Clinical trials for children continue, preclinical studies for adults are coming up, first treatments for people who need a bypass around their heart are planned.
Innovation Origins published this article, in a series around the Brabant Life Sciences & Health ecosystem.
Last month, he was allowed to hand over a bunch of flowers to an employee who has been with Xeltis for 5 years. “She is – after me – the second in working years at Xeltis”, says founder Martijn Cox, laughing. The real memory of the company, however, lies with no one but himself. Thirteen years ago, he was the co-founder of the TU Eindhoven spinout that focused on new, self-growing heart valves for children.
Although the past year seems to have been a bit quieter around Xeltis, there is a lot of movement behind the scenes. Not only are the clinical tests for children continuing without interruption, but the first preclinical studies have also been carried out for a ‘product line’ for adults, and preparations are taking place for the first treatments for people who need a bypass around their heart. For this purpose, Xeltis wants to use the same technique as for the heart valves.
Heart valves and blood vessels
How does it work? At its core, Xeltis ensures that an implanted heart valve is slowly replaced by natural body tissue. It starts with an implant, but step by step the body absorbs that artificial valve and builds a new, natural valve around it. That natural process is called Endogenous Tissue Restoration (ETR). With ETR, patients form their own tissue inside the Xeltis heart valve, creating a new, natural, and fully functional heart valve. The bio-absorbable polymers from which Xeltis’ heart valves are made are now also used for the formation of new blood vessels.
Almost everyone knows somebody who has had a stent or a bypass for the clogged blood vessels around the heart, says Cox. “These types of operations are performed millions of times a year worldwide. The normal procedure is that one or two blood vessels from the patient’s own leg are used. That leg has to be opened for this, which causes scars and discomfort. And those vessels often clog up again after a while. We now have devised an alternative based on our technology. New patient-specific tissue then grows in that artificial blood vessel, which gradually takes over its tasks again. And where normally the problem is that material starts to settle against the inside of those super small vessels, causing the vessel to clog up again, you see much better results with our biocompatible materials.” The first clinical trials will take place later this year, in which patients will be treated with this method.
Xeltis is a merged company with formally two headquarters, in Eindhoven and Zurich, but in practice, almost the entire operational management is concentrated in Eindhoven. Cox and his 30 colleagues work from the Catalyst building on the TU/e Campus, but since the Corona outbreak, their own living room is at least as often their office. These days, as Chief Technology Officer, Cox is mainly concerned with the company’s strategic lines: maintaining the network, holding discussions with potential new colleagues, securing new research in institutes all over the world, and keeping experts connected, also on all continents. “In practice, that means that I’m doing a lot of video calls and that can be done just as well at home as in the office.” For Xeltis, the impact of Corona is not so deep at the moment. “Our clinical trials are running a little late, but that’s still within limits. For new studies, however, we have to keep an eye on the restrictions. Countries can suddenly lock up.”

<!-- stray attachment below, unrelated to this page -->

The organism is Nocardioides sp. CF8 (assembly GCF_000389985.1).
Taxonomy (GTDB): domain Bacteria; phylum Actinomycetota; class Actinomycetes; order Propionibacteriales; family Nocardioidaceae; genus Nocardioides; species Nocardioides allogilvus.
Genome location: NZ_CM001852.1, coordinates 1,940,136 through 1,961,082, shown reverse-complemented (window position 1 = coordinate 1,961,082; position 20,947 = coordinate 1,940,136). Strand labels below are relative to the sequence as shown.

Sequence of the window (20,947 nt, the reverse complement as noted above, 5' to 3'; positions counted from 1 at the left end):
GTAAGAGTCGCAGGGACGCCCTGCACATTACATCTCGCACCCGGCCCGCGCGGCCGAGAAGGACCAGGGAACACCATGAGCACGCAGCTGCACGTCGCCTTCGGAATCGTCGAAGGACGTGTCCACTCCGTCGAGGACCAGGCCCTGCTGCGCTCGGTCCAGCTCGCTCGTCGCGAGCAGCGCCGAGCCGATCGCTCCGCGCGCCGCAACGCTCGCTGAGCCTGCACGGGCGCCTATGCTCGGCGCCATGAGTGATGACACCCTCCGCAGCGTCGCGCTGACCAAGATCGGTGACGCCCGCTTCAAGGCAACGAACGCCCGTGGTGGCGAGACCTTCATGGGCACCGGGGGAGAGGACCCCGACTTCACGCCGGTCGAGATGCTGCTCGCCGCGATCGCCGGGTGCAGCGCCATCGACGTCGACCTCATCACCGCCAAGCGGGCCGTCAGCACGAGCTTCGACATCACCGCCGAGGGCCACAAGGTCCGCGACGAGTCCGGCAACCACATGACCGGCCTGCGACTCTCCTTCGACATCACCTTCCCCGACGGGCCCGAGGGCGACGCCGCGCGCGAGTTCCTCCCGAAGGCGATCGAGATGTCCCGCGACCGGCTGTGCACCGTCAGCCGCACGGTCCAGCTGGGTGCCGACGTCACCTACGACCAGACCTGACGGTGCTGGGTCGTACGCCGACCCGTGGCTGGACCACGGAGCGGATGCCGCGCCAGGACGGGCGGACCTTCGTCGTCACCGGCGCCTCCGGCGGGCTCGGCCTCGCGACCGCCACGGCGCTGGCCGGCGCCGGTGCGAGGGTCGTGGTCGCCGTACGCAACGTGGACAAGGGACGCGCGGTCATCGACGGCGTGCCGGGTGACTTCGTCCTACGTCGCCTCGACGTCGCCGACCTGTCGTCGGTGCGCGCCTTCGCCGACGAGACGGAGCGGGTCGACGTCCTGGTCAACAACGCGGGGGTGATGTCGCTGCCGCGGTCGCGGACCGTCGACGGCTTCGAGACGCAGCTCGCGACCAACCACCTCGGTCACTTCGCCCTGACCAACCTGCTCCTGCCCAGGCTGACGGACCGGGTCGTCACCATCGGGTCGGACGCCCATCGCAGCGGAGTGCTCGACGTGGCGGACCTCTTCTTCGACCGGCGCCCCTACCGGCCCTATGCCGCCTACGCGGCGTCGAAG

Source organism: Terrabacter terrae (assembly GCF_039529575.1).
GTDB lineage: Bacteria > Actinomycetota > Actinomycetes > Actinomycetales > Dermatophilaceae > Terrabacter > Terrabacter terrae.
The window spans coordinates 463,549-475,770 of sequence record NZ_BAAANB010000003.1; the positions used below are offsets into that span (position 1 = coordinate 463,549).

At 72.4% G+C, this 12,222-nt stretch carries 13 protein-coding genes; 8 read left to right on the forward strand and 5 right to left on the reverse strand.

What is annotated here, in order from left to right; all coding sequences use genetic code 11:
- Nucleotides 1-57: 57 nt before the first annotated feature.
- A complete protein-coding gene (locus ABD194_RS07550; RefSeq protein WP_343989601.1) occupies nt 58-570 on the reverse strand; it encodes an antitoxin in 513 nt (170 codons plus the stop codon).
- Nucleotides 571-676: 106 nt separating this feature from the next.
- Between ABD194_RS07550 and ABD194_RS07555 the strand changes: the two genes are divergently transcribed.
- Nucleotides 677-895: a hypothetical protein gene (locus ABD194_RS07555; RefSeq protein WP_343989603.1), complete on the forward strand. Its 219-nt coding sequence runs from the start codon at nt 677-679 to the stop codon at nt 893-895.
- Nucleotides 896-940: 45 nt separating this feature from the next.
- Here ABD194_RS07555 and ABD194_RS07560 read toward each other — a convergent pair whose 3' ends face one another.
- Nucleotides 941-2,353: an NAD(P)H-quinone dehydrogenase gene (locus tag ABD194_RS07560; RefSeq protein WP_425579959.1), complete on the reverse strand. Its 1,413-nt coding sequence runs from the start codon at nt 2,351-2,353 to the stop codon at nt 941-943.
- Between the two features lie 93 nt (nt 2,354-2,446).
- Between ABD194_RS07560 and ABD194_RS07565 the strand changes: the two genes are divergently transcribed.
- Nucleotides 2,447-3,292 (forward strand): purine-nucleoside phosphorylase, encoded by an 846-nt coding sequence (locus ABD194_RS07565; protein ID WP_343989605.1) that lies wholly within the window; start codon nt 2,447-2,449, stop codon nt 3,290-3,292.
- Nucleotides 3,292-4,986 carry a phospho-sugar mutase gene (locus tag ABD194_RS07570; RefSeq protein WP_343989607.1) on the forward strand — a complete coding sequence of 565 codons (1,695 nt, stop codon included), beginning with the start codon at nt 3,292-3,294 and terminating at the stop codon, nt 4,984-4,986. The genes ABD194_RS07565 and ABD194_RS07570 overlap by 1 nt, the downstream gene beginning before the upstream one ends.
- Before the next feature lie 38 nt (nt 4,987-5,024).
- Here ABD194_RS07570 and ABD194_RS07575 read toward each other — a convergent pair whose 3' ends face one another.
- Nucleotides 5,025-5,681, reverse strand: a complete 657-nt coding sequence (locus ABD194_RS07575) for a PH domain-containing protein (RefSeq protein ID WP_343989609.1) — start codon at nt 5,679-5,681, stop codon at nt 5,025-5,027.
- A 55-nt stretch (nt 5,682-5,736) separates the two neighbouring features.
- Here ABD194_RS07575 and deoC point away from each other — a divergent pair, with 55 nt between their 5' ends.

From home or from the TU/e campus, the Brabant ecosystem around Life Sciences & Health is essential for Xeltis. “Of course, we still have a lot of contact with TU Eindhoven, also with the people who were part of the birth of our company at the time, but who chose to stay at the university after all. In addition, there are many partners and suppliers in the region; you can see that we are growing here step by step with our activities around medical devices. It may still be small if you look at it on a global scale, but with the right choices, that can change.”
The only question is how to do it. “Yes, indeed, how could you further stimulate that? In essence, it’s about giving existing companies room to grow. The better you do that, the easier it becomes to find talent. In the long run, that has a self-reinforcing effect, a bit like what you’ve seen happen in Silicon Valley in recent decades.” For Cox, that region on the American West Coast is currently his most important hunting ground for new talent. “You have to imagine that for some positions, out of 100 potential new colleagues, 80 are in Silicon Valley.”
Brabant doesn’t yet have the attractiveness to these people in a way that a natural flow of talents is coming this way. “We really need to play the card of what our jobs really contain”, says Cox. “And fortunately, we can show a lot in that respect. Everyone wants to be part of a company that offers important solutions in healthcare.”
What also helps is the growth in the number of serious major players in the MedTech sector in the region. “Medical Robotics is one such example of a company with a logical connection between technology and medicine. The more successful such a company becomes, the easier it becomes for us. In the meantime, a ‘MedTech Coalition‘ has even been set up of which Xeltis and companies such as Microsure, GTX Medical, and Plasmacure are part of.”
A year ago, Xeltis last raised a large investment. However, the ten million that could be credited at that time needs to be replenished. “That’s what you get with a company that doesn’t sell yet but has to do a lot of research. So we are busy with a new funding round. There’s certainly a lot of interest in the market, but the deal hasn’t been finalized yet.”